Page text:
(Brent Lang’s and J. Kim Murphy’s article appeared, 3/13, in Variety; Photo:  Rich Fury/Invision/AP.)

William Hurt, who became a top leading man in the 1980s,, winning an Oscar for 1985’s “Kiss of the Spider Woman” and starring in “The Big Chill” and “Body Heat,” died Sunday of natural causes. He was 71. Hurt’s death was confirmed to Variety by his friend, Gerry Byrne.

His son Will said in a statement, “It is with great sadness that the Hurt family mourns the passing of William Hurt, beloved father and Oscar winning actor, on March 13, 2022, one week before his 72nd birthday. He died peacefully, among family, of natural causes.”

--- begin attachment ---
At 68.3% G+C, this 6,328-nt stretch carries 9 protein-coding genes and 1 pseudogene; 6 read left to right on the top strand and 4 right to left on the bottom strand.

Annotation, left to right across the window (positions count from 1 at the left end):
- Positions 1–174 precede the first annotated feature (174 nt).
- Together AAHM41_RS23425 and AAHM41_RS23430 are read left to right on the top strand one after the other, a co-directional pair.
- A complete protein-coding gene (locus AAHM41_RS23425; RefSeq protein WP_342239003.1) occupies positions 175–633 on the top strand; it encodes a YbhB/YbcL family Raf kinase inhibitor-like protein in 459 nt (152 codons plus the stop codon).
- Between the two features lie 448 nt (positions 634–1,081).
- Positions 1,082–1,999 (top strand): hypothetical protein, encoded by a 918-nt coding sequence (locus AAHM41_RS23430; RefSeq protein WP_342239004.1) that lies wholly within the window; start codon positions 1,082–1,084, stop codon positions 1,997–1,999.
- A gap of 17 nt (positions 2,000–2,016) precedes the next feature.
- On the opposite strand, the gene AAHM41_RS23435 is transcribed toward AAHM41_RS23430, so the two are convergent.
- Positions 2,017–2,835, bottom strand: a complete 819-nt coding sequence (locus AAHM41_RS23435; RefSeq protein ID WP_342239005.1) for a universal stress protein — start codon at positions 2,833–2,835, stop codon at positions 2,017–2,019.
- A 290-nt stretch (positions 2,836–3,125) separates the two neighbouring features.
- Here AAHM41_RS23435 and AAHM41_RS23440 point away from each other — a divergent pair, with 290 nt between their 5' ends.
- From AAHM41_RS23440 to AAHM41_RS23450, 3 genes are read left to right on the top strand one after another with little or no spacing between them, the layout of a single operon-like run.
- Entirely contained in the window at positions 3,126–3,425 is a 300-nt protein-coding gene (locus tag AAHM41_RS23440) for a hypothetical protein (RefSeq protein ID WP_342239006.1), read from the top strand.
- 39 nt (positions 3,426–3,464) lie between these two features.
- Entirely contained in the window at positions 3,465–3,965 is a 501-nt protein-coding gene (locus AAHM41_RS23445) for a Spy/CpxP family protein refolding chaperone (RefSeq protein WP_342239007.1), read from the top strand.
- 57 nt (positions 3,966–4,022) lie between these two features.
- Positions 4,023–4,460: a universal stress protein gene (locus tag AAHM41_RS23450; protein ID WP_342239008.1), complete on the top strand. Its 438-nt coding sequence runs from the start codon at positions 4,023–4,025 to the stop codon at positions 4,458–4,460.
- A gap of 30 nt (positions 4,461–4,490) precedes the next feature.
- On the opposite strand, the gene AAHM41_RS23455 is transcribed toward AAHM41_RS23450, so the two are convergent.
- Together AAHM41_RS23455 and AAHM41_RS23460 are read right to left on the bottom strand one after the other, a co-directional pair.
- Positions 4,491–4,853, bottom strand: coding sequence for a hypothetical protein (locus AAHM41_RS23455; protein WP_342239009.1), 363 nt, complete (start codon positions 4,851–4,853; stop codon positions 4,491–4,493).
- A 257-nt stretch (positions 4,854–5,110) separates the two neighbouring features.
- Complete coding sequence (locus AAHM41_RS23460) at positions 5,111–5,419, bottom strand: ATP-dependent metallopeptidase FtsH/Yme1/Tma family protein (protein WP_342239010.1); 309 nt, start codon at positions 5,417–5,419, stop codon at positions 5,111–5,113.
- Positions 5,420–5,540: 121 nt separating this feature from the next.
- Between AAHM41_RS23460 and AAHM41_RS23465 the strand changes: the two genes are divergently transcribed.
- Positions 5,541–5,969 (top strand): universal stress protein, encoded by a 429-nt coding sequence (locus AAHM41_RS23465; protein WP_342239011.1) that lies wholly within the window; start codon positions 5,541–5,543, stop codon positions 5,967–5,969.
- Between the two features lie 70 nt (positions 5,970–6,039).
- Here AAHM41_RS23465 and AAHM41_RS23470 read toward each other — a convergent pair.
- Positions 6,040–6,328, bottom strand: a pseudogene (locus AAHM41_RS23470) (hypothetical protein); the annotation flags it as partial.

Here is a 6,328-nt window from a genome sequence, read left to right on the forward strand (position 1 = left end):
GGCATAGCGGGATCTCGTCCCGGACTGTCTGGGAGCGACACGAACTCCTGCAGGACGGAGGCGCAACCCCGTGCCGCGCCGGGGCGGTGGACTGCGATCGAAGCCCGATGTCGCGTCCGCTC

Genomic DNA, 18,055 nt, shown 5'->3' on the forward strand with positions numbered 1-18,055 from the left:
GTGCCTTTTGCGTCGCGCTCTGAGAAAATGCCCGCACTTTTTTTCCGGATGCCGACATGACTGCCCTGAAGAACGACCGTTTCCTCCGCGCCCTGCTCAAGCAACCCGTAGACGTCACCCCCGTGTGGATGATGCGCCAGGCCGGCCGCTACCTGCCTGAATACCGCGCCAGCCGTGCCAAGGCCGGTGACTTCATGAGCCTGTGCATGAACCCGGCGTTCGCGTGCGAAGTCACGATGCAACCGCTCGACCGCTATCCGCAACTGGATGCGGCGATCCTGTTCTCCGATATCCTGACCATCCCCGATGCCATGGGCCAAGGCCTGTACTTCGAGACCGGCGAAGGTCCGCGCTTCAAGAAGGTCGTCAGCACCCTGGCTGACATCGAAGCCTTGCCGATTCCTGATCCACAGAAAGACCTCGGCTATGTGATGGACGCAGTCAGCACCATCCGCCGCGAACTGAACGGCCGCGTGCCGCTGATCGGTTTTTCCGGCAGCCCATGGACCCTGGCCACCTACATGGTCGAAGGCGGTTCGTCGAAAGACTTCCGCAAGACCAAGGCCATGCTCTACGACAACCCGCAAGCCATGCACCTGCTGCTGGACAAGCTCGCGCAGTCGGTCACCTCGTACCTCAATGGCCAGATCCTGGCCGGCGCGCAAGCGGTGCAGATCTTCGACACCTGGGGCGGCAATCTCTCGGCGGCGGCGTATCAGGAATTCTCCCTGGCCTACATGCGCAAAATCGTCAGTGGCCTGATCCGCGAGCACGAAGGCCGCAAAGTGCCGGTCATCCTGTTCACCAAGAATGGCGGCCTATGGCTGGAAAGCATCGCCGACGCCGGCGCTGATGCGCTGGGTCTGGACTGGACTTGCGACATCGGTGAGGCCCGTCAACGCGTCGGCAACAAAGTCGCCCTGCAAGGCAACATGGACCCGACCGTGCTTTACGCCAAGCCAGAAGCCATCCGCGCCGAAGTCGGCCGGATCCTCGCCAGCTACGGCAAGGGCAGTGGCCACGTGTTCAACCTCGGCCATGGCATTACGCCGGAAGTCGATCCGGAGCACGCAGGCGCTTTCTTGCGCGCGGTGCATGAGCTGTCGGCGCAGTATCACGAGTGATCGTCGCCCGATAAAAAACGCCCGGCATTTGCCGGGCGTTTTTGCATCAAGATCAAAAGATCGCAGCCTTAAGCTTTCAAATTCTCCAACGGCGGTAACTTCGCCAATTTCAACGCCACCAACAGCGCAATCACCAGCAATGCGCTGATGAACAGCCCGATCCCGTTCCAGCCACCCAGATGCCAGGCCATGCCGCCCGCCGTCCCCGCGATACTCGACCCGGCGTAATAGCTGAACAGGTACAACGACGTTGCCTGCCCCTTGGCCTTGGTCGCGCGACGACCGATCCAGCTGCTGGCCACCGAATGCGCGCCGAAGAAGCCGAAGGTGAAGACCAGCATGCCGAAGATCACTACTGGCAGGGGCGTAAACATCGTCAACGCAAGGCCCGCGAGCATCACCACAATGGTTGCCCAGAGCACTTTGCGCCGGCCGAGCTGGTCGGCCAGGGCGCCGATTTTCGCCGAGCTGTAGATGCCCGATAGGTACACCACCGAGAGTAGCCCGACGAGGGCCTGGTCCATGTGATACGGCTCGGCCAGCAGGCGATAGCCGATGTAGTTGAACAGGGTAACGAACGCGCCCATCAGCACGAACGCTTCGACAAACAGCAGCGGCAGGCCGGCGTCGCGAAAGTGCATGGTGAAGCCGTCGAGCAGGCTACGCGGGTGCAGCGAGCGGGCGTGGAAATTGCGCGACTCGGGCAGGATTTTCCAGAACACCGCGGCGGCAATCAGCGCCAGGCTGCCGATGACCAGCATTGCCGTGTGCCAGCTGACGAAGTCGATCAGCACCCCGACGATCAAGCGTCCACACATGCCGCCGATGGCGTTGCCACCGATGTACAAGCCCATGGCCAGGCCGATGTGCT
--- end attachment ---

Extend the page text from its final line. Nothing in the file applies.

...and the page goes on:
Hurt was nominated for four Oscars over the course of his long career, scoring two best actor nominations for “Broadcast News” and “Children of a Lesser God” and a supporting actor nod for less than 10 minutes of screen time in “A History of Violence.” He was one of the most heralded performers of the 1980s, becoming something of a cerebral sex symbol and a reluctant, albeit bankable, movie star. Hurt later transitioned into character roles in the 1990s and successfully alternated between big screen projects and television, scoring Emmy nominations for his work as a whistleblower in “Damages” and his portrayal of Treasury Secretary Henry Paulson in “Too Big to Fail.”

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